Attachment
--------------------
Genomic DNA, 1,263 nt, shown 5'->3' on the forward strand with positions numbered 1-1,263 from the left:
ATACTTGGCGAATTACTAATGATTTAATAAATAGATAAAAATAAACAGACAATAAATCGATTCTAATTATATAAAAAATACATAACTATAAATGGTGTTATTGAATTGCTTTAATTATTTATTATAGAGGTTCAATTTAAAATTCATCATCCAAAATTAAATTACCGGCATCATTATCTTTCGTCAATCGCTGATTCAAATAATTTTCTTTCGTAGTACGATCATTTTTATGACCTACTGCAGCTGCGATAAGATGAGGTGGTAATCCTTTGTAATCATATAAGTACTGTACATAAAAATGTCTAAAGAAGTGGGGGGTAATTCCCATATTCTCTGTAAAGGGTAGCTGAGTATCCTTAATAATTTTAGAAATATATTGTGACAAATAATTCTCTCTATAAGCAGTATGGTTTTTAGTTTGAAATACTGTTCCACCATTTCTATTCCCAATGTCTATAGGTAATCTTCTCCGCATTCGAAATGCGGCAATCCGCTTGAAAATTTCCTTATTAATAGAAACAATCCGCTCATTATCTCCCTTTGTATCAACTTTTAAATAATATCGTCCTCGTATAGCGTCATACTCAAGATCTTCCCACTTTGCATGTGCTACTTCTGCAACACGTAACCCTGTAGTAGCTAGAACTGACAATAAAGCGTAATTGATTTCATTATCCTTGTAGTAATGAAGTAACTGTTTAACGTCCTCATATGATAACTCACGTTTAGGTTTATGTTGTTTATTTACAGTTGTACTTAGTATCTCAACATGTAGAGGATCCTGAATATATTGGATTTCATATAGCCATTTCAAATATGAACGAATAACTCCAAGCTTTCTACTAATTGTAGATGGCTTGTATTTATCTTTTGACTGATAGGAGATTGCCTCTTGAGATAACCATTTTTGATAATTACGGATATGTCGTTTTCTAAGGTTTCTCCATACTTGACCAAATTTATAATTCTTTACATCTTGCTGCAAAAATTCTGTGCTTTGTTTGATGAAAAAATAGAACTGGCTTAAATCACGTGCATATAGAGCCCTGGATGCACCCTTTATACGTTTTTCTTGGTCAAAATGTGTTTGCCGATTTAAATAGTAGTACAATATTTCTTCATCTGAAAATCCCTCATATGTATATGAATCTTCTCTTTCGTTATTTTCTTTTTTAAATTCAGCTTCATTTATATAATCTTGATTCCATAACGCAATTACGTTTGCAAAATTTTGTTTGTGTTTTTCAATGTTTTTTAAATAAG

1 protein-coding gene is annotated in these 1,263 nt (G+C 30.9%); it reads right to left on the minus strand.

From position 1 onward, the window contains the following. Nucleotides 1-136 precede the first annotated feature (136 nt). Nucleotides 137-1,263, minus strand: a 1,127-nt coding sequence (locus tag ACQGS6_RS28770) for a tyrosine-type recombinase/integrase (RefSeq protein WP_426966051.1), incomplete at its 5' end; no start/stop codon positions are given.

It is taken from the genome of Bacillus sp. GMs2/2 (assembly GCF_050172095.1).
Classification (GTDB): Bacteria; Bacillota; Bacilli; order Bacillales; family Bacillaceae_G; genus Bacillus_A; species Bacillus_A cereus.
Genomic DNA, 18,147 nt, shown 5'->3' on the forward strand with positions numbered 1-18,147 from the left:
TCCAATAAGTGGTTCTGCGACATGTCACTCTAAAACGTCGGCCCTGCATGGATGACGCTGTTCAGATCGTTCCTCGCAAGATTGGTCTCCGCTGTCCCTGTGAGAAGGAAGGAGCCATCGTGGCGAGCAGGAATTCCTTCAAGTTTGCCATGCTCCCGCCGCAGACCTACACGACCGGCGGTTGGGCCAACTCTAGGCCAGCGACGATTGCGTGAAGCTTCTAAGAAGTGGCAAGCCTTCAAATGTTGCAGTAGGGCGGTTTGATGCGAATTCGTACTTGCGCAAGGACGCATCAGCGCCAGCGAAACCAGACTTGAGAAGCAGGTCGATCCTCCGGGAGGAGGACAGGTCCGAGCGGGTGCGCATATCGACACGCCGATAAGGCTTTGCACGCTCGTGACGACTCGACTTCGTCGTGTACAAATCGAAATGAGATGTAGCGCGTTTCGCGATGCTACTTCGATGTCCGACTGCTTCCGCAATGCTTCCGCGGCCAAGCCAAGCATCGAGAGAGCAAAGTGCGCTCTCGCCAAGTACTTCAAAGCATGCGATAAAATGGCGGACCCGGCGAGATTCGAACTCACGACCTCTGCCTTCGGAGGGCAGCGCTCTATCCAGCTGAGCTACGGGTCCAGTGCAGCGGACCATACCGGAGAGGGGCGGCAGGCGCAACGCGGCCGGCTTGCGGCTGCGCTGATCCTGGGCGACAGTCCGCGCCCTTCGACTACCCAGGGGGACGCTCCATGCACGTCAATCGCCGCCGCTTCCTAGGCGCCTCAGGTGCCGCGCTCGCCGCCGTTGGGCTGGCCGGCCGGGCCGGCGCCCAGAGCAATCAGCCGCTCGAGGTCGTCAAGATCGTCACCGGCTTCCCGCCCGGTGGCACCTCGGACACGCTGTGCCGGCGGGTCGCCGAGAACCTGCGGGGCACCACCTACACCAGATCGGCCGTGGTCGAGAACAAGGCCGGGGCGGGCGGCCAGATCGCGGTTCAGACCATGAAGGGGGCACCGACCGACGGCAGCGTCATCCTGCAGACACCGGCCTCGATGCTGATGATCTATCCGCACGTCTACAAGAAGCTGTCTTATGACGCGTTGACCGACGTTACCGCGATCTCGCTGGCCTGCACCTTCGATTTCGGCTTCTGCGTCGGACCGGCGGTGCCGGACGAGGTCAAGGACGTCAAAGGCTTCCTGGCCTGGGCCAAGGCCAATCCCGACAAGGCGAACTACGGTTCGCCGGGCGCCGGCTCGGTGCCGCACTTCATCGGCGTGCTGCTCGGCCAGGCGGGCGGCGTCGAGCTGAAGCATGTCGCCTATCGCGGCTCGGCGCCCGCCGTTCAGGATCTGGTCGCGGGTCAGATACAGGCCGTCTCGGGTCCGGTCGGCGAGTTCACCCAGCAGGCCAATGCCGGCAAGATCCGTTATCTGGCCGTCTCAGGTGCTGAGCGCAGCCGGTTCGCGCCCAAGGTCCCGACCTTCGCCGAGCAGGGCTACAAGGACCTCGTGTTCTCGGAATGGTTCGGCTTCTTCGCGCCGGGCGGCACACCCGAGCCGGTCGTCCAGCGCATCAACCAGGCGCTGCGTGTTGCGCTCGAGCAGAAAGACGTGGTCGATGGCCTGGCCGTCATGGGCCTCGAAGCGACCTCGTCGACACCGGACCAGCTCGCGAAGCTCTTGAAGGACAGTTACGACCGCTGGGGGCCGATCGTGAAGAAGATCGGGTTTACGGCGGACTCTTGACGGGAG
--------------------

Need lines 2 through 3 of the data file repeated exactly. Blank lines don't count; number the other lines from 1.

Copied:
ATACTTGGCGAATTACTAATGATTTAATAAATAGATAAAAATAAACAGACAATAAATCGATTCTAATTATATAAAAAATACATAACTATAAATGGTGTTATTGAATTGCTTTAATTATTTATTATAGAGGTTCAATTTAAAATTCATCATCCAAAATTAAATTACCGGCATCATTATCTTTCGTCAATCGCTGATTCAAATAATTTTCTTTCGTAGTACGATCATTTTTATGACCTACTGCAGCTGCGATAAGATGAGGTGGTAATCCTTTGTAATCATATAAGTACTGTACATAAAAATGTCTAAAGAAGTGGGGGGTAATTCCCATATTCTCTGTAAAGGGTAGCTGAGTATCCTTAATAATTTTAGAAATATATTGTGACAAATAATTCTCTCTATAAGCAGTATGGTTTTTAGTTTGAAATACTGTTCCACCATTTCTATTCCCAATGTCTATAGGTAATCTTCTCCGCATTCGAAATGCGGCAATCCGCTTGAAAATTTCCTTATTAATAGAAACAATCCGCTCATTATCTCCCTTTGTATCAACTTTTAAATAATATCGTCCTCGTATAGCGTCATACTCAAGATCTTCCCACTTTGCATGTGCTACTTCTGCAACACGTAACCCTGTAGTAGCTAGAACTGACAATAAAGCGTAATTGATTTCATTATCCTTGTAGTAATGAAGTAACTGTTTAACGTCCTCATATGATAACTCACGTTTAGGTTTATGTTGTTTATTTACAGTTGTACTTAGTATCTCAACATGTAGAGGATCCTGAATATATTGGATTTCATATAGCCATTTCAAATATGAACGAATAACTCCAAGCTTTCTACTAATTGTAGATGGCTTGTATTTATCTTTTGACTGATAGGAGATTGCCTCTTGAGATAACCATTTTTGATAATTACGGATATGTCGTTTTCTAAGGTTTCTCCATACTTGACCAAATTTATAATTCTTTACATCTTGCTGCAAAAATTCTGTGCTTTGTTTGATGAAAAAATAGAACTGGCTTAAATCACGTGCATATAGAGCCCTGGATGCACCCTTTATACGTTTTTCTTGGTCAAAATGTGTTTGCCGATTTAAATAGTAGTACAATATTTCTTCATCTGAAAATCCCTCATATGTATATGAATCTTCTCTTTCGTTATTTTCTTTTTTAAATTCAGCTTCATTTATATAATCTTGATTCCATAACGCAATTACGTTTGCAAAATTTTGTTTGTGTTTTTCAATGTTTTTTAAATAAG

1 protein-coding gene is annotated in these 1,263 nt (G+C 30.9%); it reads right to left on the minus strand.